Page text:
We had the good fortune of connecting with Ed Kashi and we’ve shared our conversation below.

Hi Ed, how has your work-life balance changed over time?

Prior to the pandemic, I had worked 6-7 days a week for the past 40 years. Being slowed down by Covid made me appreciate how much stress and burnout I had endured for decades in pursuit of my passionate commitment to my work. I am now more inclined and able to take time off and do not feel guilty about doing it. I still have a ways to go to find the right balance between work and life, but I’m getting better.

Can you open up a bit about your work and career? We’re big fans and we’d love for our community to learn more about your work.

My documentary work is predicated on long term, in depth visual storytelling. My personal projects last for years and that’s what sets my work apart. I focus on geopolitical and social issues, and increasingly work in a more advocacy approach in my photojournalism and documentary filmmaking. My purpose is to create stories and media materials that can be used to not only raise awareness but be a part of change. I have been working as a photojournalist for over 40 years. My work has been published globally in both print and digital platforms. I’ve produced 12 books of my photography and many short documentary films. In the course of my career I’ve witnessed and been a part of the digital revolution that has rocked the editorial world that I come out of. My work has primarily been for major magazines, including National Geographic, The NYT magazine, Time, The New Yorker and many others. I’ve been exhibited worldwide and lecture and teach on a regular basis around the world.

Doing this work has never been easy. For me it was a mixture of a very hard work ethic, a passionate commitment to making the work happen, investing in myself and not waiting for editors to green light my ideas and never giving up, no matter how hard the rejections, disappointments or mountains to overcome.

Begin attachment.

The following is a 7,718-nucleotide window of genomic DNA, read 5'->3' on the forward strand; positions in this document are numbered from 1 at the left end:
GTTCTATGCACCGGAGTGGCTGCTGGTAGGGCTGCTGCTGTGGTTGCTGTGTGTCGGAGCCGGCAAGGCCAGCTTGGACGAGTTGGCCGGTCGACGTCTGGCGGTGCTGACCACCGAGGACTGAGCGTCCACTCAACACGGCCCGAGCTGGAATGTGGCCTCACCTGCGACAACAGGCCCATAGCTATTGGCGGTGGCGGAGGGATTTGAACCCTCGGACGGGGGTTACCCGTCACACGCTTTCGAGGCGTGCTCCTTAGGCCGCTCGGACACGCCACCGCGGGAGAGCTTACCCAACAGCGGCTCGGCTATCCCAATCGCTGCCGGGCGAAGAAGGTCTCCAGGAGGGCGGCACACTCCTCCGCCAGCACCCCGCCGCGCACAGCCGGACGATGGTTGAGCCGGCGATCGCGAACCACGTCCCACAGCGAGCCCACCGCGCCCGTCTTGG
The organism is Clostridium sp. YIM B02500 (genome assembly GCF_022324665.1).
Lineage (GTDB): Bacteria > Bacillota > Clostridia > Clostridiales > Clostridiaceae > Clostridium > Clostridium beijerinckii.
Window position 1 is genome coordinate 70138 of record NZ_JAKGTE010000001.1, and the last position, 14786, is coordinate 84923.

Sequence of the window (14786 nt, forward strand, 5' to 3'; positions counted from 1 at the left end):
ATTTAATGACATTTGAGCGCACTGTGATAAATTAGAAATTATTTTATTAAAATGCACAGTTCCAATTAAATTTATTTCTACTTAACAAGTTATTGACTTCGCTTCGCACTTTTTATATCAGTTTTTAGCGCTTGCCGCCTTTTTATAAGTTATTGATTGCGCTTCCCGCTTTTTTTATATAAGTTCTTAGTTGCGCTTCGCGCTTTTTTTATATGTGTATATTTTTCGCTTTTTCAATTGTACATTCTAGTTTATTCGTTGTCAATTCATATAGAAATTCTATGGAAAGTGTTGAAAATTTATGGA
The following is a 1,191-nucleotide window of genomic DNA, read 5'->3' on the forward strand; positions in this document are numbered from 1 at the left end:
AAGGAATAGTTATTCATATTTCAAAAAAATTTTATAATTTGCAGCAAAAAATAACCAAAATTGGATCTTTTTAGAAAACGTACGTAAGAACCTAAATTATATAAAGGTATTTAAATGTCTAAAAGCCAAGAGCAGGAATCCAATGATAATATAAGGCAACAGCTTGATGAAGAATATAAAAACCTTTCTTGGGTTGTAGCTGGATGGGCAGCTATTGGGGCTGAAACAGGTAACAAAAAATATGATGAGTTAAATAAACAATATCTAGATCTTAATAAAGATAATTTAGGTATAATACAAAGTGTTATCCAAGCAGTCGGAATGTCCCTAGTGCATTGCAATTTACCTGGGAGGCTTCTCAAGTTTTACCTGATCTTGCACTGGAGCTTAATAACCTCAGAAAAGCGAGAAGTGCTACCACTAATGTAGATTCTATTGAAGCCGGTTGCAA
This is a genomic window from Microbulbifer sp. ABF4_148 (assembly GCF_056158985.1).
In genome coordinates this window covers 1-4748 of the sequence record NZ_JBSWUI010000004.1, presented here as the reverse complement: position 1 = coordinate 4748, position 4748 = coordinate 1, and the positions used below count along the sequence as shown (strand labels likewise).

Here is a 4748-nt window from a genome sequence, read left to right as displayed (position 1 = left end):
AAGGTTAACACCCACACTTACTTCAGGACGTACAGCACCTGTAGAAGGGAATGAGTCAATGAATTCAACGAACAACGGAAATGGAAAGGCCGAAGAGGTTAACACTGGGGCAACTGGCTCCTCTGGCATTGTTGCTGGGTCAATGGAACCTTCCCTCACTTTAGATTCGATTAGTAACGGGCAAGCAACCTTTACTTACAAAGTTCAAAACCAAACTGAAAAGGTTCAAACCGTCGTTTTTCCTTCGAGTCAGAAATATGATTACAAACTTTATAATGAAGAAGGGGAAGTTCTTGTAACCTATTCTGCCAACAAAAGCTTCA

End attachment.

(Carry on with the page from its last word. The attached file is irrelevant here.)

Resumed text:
The lessons I’ve learned is that you must believe in yourself and your mission. You must be prepared to pay your dues, work very hard, continue to learn and keep an open mind and open heart. Never give up on yourself, no matter how tough the going gets. Do not rely on any one person, client or outcome. Always be prepared for new opportunities to come from places you might not expect and be good to everyone you encounter.

Any places to eat or things to do that you can share with our readers? If they have a friend visiting town, what are some spots they could take them to?

I would be a poor tour guide. My main interest in spending time with my closest friends is to just be with them. Where we eat, what we do or see is not the object of our time together. It’s to talk, listen, learn, feel the love and friendship without the pressure to entertain.

Shoutout is all about shouting out others who you feel deserve additional recognition and exposure. Who would you like to shoutout?

I’d have to give a shoutout to my wife, Julie, who has supported me and my work for the past 30 years, even when it meant single parenting our 2 kids for weeks and months at a time due to the heavy travel schedule my work requires. Because of her, our family is in tact, our kids are doing great and we can now develop the next phase of our relationship and lives together.

Image Credits
Ed Kashi/VII is my credit for all images you publish. These images must only be used for this one purpose and cannot be used for any other. All images copyrighted to Ed Kashi.

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